3.       Results and Discussion

Supplementing Japanese Black calves with sodium butyrate in milk replacer had no effect on feed intake or body weight (Table 1). The effects of sodium butyrate on feed intake and body weight in calves were described in a previous study [8]. Gorka et al. [8] demonstrated that supplementation of starter and milk replacer with sodium butyrate increased feed intake and body weight in calves. Furthermore, it has been suggested that supplementation of solid feed with butyric acid results in more effective feeding and improved rumen development [8,9]. Therefore, supplementation of liquids, such as milk replacer, with sodium butyrate may not result in increased feed intake and body weight in calves.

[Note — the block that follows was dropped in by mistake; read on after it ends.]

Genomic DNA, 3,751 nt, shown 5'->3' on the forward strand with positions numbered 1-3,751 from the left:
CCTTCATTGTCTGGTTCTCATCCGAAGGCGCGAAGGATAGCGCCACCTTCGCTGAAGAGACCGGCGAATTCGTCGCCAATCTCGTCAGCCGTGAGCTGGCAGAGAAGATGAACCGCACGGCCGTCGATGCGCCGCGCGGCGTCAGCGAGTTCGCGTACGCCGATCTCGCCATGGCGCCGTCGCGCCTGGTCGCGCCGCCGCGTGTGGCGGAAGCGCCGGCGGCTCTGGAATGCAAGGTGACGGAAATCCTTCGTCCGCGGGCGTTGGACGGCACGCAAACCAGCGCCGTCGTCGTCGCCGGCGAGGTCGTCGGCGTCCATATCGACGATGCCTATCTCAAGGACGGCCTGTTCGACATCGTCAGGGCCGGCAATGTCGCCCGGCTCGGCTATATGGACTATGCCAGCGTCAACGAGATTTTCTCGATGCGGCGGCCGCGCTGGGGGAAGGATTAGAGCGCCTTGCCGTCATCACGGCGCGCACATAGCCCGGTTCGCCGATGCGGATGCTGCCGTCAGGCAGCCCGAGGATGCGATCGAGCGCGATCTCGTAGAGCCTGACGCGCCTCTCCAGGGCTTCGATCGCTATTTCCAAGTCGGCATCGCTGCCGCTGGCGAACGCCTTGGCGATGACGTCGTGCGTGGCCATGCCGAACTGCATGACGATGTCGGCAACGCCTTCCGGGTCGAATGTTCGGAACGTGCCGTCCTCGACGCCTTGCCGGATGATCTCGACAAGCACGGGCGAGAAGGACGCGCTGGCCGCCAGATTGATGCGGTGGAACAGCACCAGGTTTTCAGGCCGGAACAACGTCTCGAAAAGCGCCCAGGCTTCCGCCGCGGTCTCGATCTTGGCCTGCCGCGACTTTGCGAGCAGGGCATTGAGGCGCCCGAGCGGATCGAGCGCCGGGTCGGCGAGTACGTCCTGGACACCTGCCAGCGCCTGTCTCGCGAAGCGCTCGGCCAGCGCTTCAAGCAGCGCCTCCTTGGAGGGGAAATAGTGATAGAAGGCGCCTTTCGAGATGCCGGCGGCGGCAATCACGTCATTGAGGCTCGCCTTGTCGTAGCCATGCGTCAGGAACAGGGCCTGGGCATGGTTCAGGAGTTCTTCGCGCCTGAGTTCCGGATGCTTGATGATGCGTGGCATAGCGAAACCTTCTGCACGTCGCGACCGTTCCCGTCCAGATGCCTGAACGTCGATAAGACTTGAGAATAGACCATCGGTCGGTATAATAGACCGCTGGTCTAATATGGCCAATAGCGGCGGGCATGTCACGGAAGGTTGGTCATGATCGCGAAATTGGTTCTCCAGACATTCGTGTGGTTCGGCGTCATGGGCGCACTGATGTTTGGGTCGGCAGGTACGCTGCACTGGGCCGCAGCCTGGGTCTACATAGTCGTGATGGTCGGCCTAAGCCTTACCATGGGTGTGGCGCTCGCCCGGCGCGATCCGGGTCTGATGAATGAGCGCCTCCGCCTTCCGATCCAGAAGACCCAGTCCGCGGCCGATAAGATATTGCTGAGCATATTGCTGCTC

We found that plasma concentrations of BHBA were significantly lower in the Japanese Black calves supplemented with sodium butyrate in milk replacer than in Japanese Black calves in the control group (Table 2). Although butyric acid and BHBA are reported to suppress HDAC activity in mammals [3,4], in our study, lower BHBA concentrations in the NaB group resulted in higher total HDAC activity in the liver (approximately 1.5 times higher) and the longissimus thoracis muscle (approximately 2 times higher), although these results were not statistically significant (Table 2). As such, sodium butyrate may have little effect on total HDAC activity, and BHBA may affect HDAC activity in Japanese Black calves.